The key however is not the Presidentials but the legislative elections, we need to boost the number of Assembly members from the Left, which ahve been gradually falling with the slow demise of the Communist vote. A strong presence in the Assembly will keep radical solutions on the agenda and keep a Socialist Government on their toes.

    By the way just a thank you for keeping People's World online, when all we hear are the political insanity of the Republican Primaries, which I have to say for European ears sounds like amphetamine fuelled cavemen beating their hairy chests, its great to read a voice of sanity.

    Posted by Pete Shield, 04/20/2012 1:02pm (4 years ago)

  • We never know, a surprise might happen and Mélenchon could be in the 2nd round.... Lots of French agree with him and it will be a good thing if he was elected. There are some articles in English in the Guardian that explain more in detail Mélenchon policies. He has what France need and he's the most progressive.

    Posted by Aurel, 04/16/2012 4:26pm (4 years ago)

  • The program or manifest of the left wing coalition is true to the sprits of glorious past of France: French revolution,and Paris Commune. Unfortunately the glorious spirits of France had been lost in recent years but I hope that they will be at leat partially recovered by this election campaigns. France does not need the facist Sarcozy or the greatest crook in the person of Dominique Strau-Kahn (DSK), who headed the IMF until recently but did not anything to reform this capitalist institution while commiitting dispicable sex scandals. The socialist party has been corrput thanks to the previous presidential candidate, ex wife of Hollande, and Hollande has to change its policies: it should get rid of its Nato participation, and let the corrput and bankrupt banks such as BNP Paribus, Siciete General and Credi Agricole to disappear while not damaging the interest of small depositors and businesses. Without these crooks, French economy will become more solid. Alos there are great needs to orient her economy to manufacturing, which is the source of wealth as Marx has proven in his Capital and other writings.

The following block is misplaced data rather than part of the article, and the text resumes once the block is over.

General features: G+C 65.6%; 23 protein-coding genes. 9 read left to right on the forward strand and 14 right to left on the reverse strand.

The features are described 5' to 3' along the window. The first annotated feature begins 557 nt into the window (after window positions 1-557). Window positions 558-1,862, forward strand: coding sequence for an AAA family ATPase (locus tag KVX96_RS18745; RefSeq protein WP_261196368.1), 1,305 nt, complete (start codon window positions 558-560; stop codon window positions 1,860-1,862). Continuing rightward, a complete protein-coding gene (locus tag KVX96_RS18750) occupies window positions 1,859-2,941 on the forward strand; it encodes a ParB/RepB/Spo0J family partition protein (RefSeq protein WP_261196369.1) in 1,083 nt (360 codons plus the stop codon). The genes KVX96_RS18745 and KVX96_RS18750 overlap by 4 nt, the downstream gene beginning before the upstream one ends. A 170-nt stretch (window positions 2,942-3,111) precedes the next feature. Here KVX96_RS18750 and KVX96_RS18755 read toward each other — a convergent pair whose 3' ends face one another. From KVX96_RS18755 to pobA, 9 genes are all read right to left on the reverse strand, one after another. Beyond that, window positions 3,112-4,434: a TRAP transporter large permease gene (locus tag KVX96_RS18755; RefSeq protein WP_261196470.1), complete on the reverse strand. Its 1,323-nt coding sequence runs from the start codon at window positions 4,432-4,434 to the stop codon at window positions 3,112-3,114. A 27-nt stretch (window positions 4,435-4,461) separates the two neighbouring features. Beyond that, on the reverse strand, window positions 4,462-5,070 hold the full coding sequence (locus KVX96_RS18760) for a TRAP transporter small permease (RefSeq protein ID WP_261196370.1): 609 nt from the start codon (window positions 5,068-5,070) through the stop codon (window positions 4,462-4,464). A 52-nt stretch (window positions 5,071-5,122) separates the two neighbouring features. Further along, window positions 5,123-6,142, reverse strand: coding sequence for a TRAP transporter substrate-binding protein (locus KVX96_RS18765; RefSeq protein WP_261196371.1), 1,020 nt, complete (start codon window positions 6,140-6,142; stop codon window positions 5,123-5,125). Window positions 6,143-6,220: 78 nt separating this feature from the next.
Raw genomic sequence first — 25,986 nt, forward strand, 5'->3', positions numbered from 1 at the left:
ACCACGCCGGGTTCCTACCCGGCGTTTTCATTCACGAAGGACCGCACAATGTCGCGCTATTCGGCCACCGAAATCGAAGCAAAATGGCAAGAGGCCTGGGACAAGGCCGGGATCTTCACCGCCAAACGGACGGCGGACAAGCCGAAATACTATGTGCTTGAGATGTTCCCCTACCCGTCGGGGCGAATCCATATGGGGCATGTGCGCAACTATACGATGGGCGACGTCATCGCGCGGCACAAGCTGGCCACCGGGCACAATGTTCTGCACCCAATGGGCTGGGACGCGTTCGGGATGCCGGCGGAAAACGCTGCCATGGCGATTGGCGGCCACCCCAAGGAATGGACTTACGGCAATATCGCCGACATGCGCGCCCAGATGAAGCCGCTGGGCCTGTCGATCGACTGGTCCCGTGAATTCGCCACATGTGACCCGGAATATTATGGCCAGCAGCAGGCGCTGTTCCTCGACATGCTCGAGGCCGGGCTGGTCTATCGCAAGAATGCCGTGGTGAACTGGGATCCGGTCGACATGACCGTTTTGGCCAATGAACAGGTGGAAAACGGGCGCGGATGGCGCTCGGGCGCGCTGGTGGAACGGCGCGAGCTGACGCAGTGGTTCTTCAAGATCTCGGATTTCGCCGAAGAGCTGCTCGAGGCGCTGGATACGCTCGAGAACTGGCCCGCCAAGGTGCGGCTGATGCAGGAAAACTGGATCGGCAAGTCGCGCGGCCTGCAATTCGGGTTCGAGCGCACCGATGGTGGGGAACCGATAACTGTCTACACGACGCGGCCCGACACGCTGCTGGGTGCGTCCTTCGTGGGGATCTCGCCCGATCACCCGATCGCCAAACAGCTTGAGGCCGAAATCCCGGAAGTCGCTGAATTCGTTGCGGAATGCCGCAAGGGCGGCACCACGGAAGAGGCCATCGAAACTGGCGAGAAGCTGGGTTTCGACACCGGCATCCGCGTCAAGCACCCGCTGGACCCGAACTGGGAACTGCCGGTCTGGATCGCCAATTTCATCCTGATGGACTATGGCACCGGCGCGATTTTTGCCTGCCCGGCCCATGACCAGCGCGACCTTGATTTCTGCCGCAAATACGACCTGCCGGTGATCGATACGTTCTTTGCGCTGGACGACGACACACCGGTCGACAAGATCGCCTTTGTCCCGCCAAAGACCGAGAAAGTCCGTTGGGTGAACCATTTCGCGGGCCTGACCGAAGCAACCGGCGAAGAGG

Posted by kotoko, 04/09/2012 9:13am (4 years ago)

  • Great article. Two comments:

    1. There appears to be an error in the date given in the last paragraph.

    2. People in the USA do not always understand that the tactics of the left differ according to the specifics of the political system of each country, and other contextual factors. France has a system with a powerful presidency, as does the United States, but has no "Electoral College" and, crucially important, has run-off elections for the presidency. This is why the French Communists and their allies can push their own candidate full blast without worry that it will play into the hands of the right wing incumbent. There would only have been a problem if the communists had somehow managed to take so many votes away from Hollande that the socialist candidate would not have made it to the primary (creating a runoff between Sarkozy and, perhaps, the ultra-right, anti immigrant candidate of the National Front, Marine Le Pen). Since clearly that is not a possibility, the popular support for Melenchon is very positive.

    Posted by Emile Schepers, 04/06/2012 6:15pm (4 years ago)

RSS feed for comments on this page | RSS feed for all comments